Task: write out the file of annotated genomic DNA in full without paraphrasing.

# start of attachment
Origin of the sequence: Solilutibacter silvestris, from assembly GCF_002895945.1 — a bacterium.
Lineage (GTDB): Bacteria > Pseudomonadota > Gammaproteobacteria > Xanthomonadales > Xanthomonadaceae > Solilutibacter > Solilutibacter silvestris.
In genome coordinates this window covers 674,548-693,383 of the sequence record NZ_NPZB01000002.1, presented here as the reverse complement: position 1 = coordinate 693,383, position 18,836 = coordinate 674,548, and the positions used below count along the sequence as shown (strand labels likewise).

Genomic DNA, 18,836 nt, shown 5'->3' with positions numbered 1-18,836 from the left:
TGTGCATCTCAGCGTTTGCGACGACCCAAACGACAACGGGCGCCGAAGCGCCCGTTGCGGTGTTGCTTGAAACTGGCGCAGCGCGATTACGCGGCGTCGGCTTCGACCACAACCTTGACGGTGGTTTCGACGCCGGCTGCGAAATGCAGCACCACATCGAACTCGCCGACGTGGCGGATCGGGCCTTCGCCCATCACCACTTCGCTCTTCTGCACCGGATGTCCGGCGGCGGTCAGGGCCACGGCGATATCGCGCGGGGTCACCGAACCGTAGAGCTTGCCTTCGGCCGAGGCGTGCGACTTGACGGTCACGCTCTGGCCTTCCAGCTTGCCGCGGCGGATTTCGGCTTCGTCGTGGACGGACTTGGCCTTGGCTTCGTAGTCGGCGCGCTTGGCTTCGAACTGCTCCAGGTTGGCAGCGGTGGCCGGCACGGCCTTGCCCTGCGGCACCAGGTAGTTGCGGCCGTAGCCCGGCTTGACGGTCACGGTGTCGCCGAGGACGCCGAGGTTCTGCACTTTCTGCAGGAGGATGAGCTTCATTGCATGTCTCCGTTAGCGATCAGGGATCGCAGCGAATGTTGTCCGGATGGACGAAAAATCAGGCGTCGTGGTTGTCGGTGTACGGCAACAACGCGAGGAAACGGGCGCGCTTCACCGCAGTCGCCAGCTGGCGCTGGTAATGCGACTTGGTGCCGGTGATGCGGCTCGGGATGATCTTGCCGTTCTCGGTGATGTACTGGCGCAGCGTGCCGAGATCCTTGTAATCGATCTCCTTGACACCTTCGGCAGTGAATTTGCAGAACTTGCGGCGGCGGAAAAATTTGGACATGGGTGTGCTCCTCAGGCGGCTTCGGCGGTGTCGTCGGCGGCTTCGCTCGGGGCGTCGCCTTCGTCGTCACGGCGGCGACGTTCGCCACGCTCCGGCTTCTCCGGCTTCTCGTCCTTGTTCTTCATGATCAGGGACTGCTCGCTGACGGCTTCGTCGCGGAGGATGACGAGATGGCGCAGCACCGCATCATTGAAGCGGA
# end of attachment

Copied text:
Origin of the sequence: Solilutibacter silvestris, from assembly GCF_002895945.1 — a bacterium.
Lineage (GTDB): Bacteria > Pseudomonadota > Gammaproteobacteria > Xanthomonadales > Xanthomonadaceae > Solilutibacter > Solilutibacter silvestris.
In genome coordinates this window covers 674,548-693,383 of the sequence record NZ_NPZB01000002.1, presented here as the reverse complement: position 1 = coordinate 693,383, position 18,836 = coordinate 674,548, and the positions used below count along the sequence as shown (strand labels likewise).

Genomic DNA, 18,836 nt, shown 5'->3' with positions numbered 1-18,836 from the left:
TGTGCATCTCAGCGTTTGCGACGACCCAAACGACAACGGGCGCCGAAGCGCCCGTTGCGGTGTTGCTTGAAACTGGCGCAGCGCGATTACGCGGCGTCGGCTTCGACCACAACCTTGACGGTGGTTTCGACGCCGGCTGCGAAATGCAGCACCACATCGAACTCGCCGACGTGGCGGATCGGGCCTTCGCCCATCACCACTTCGCTCTTCTGCACCGGATGTCCGGCGGCGGTCAGGGCCACGGCGATATCGCGCGGGGTCACCGAACCGTAGAGCTTGCCTTCGGCCGAGGCGTGCGACTTGACGGTCACGCTCTGGCCTTCCAGCTTGCCGCGGCGGATTTCGGCTTCGTCGTGGACGGACTTGGCCTTGGCTTCGTAGTCGGCGCGCTTGGCTTCGAACTGCTCCAGGTTGGCAGCGGTGGCCGGCACGGCCTTGCCCTGCGGCACCAGGTAGTTGCGGCCGTAGCCCGGCTTGACGGTCACGGTGTCGCCGAGGACGCCGAGGTTCTGCACTTTCTGCAGGAGGATGAGCTTCATTGCATGTCTCCGTTAGCGATCAGGGATCGCAGCGAATGTTGTCCGGATGGACGAAAAATCAGGCGTCGTGGTTGTCGGTGTACGGCAACAACGCGAGGAAACGGGCGCGCTTCACCGCAGTCGCCAGCTGGCGCTGGTAATGCGACTTGGTGCCGGTGATGCGGCTCGGGATGATCTTGCCGTTCTCGGTGATGTACTGGCGCAGCGTGCCGAGATCCTTGTAATCGATCTCCTTGACACCTTCGGCAGTGAATTTGCAGAACTTGCGGCGGCGGAAAAATTTGGACATGGGTGTGCTCCTCAGGCGGCTTCGGCGGTGTCGTCGGCGGCTTCGCTCGGGGCGTCGCCTTCGTCGTCACGGCGGCGACGTTCGCCACGCTCCGGCTTCTCCGGCTTCTCGTCCTTGTTCTTCATGATCAGGGACTGCTCGCTGACGGCTTCGTCGCGGAGGATGACGAGATGGCGCAGCACCGCATCATTGAAGCGGA